With respect to Deputy McCarty, he also stated in his verified complaint to the EEOC sworn to on October 12, 2005, that he had been "confronted by an African-American deputy in [his] unit who accused [him] of belonging to the 'skinheads.' His continued remarks that [McCarty was] a skinhead has resulted in other African-American employees believing that [he was] a racist." This statement was also not consistent with what McCarty told Sergeant Smith during his interview on December 15, 2005. At that time, McCarty told Smith that "no one had accused him of being a skinhead or a racist to his face." Captain Bailey concluded that the statements made by the two deputies in their sworn EEOC complaints were not consistent with what they later told to Sergeant Smith when interviewed directly about the matter. Consequently, Bailey stated that Cox and McCarty had engaged in improper conduct in violation of the policies and procedures of the Onondaga County Sheriff's Office which specifically prohibited members from submitting a report or document which contains information known by the member to be inaccurate, false or improper. Captain Bailey left it up to Sheriff Walsh to determine whether charges should be brought against the two Deputies. Sheriff Walsh subsequently decided that no charges were warranted against Cox and McCarty.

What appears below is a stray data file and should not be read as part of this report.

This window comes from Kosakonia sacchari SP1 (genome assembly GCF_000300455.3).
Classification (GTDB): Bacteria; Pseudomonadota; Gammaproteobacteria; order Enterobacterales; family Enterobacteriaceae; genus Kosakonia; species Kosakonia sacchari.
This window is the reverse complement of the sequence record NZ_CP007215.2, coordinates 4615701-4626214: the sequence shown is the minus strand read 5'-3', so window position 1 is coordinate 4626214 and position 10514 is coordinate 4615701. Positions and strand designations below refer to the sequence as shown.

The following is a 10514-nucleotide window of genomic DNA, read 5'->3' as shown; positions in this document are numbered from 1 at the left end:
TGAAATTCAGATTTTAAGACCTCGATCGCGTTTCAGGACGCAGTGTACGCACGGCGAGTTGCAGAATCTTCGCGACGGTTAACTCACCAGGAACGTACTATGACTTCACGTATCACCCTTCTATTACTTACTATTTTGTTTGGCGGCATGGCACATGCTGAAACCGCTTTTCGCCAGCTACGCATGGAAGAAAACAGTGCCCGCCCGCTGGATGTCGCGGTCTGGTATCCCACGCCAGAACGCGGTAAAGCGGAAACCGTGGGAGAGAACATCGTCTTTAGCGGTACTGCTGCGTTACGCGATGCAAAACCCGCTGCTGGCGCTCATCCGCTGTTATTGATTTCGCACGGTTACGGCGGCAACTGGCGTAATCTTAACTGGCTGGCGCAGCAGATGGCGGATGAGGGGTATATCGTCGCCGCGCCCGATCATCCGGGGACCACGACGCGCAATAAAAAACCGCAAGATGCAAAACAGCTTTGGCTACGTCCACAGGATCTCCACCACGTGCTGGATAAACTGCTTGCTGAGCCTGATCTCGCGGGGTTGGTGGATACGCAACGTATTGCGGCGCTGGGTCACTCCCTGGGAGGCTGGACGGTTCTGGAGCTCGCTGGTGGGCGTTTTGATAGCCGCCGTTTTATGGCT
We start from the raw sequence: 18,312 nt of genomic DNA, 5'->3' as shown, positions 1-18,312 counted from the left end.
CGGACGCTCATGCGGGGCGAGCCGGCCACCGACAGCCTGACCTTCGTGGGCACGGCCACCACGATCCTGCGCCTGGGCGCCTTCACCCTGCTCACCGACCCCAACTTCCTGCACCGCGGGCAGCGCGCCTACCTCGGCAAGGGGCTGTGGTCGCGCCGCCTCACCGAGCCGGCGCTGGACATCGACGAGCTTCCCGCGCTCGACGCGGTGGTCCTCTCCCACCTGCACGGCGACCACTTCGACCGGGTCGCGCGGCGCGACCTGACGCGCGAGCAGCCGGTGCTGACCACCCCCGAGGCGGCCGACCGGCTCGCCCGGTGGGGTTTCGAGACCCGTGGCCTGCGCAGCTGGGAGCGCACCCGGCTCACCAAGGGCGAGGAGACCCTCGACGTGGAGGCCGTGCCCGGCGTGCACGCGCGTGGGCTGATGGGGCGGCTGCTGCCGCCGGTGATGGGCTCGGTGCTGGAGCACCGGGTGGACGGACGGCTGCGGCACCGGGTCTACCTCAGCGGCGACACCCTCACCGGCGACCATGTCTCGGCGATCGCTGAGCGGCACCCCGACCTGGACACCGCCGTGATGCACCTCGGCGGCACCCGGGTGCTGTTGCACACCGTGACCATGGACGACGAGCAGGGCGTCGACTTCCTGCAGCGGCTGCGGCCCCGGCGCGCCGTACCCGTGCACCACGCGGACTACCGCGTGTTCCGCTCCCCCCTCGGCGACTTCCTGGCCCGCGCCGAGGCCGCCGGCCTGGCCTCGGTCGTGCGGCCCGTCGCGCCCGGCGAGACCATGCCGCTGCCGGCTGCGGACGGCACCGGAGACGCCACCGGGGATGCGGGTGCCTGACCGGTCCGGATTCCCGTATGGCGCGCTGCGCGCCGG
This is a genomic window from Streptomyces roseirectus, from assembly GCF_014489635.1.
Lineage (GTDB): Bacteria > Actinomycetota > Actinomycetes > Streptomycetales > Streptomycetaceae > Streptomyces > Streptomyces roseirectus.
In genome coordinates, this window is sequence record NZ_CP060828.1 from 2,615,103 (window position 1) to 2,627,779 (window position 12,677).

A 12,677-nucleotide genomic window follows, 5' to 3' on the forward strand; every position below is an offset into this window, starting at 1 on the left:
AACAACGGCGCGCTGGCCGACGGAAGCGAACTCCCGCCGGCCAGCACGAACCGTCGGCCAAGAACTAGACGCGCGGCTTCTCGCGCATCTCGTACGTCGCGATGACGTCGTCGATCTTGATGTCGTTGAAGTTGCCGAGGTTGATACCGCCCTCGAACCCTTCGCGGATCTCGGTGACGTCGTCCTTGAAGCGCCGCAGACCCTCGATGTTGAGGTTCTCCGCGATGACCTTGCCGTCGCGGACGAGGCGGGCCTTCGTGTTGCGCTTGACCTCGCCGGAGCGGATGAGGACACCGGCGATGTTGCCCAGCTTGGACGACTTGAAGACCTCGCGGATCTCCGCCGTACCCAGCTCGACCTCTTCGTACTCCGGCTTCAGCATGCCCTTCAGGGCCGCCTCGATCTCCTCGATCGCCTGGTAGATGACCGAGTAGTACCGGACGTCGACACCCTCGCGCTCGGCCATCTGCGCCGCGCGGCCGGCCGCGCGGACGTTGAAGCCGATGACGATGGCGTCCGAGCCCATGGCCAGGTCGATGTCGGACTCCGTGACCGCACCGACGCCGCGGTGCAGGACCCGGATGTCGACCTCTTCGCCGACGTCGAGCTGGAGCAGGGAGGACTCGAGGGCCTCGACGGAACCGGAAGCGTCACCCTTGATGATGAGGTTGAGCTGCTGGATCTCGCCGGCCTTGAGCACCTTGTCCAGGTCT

On February 16, 2006, plaintiffs filed a second charge of discrimination with the EEOC alleging that they had been retaliated against by the Sheriff's Department after completion of the PSU investigation. Specifically, they claimed that they were threatened with disciplinary action for having allegedly provided false information in their first complaints to the EEOC. Having failed to file an initial lawsuit against defendants within 90 days of receiving their first Notice of Right to Sue from the EEOC, plaintiffs filed the present action on April 8, 2008. They asserted that they were victims of unlawful retaliation in violation of Title VII and the NYHRL for having complained of racial discrimination in their employment. They also alleged the various other federal and constitutional claims as set forth above.